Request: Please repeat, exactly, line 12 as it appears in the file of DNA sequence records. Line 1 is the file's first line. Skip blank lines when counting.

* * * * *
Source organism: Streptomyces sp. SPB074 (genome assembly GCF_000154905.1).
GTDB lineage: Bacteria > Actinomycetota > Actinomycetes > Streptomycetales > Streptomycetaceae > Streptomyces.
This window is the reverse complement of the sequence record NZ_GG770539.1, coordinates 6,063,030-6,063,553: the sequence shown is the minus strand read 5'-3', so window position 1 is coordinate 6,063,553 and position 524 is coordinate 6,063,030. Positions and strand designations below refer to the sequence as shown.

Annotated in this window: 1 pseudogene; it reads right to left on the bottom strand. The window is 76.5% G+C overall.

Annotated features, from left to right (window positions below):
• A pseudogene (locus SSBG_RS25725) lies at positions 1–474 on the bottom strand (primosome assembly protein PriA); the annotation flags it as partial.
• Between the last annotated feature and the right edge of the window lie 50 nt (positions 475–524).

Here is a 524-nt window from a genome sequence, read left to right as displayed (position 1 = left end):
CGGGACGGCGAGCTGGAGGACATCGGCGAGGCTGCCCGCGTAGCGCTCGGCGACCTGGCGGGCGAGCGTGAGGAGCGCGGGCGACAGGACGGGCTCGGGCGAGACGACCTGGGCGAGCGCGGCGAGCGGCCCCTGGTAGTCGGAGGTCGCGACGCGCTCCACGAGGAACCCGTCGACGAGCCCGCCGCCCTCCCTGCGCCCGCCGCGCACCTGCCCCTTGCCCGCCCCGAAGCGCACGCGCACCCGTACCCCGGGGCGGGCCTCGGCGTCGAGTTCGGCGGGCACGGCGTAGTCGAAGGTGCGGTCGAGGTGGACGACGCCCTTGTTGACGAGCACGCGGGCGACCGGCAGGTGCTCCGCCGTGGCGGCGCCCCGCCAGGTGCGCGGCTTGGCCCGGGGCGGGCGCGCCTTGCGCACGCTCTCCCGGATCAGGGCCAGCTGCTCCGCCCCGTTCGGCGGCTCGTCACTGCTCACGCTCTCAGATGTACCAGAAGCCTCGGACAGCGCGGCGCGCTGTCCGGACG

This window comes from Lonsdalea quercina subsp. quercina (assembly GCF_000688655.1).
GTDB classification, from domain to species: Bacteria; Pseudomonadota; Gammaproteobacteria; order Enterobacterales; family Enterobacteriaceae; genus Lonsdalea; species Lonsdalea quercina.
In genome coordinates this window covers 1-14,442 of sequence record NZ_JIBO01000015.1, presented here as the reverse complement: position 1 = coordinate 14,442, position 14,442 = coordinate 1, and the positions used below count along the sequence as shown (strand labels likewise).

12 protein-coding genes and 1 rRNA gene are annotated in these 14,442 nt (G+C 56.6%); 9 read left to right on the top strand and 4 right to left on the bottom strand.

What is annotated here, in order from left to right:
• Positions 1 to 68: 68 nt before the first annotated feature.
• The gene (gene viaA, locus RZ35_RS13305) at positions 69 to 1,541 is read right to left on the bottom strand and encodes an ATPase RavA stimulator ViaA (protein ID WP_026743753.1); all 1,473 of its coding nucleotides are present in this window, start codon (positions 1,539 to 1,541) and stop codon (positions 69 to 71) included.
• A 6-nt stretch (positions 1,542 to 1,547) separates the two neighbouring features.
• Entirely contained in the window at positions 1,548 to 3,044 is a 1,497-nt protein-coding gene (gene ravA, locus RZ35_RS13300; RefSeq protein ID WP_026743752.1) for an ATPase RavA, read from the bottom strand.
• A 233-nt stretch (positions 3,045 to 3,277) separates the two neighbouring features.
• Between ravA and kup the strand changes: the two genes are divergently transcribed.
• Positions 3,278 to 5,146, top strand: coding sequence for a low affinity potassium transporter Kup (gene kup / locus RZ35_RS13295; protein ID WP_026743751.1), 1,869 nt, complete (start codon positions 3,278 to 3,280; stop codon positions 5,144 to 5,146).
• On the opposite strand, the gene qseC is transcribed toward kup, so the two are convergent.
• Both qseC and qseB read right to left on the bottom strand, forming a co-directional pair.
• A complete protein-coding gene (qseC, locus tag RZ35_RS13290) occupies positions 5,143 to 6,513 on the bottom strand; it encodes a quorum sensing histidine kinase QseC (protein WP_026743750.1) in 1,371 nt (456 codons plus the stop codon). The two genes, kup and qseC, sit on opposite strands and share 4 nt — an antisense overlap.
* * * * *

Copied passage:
In genome coordinates this window covers 1-14,442 of sequence record NZ_JIBO01000015.1, presented here as the reverse complement: position 1 = coordinate 14,442, position 14,442 = coordinate 1, and the positions used below count along the sequence as shown (strand labels likewise).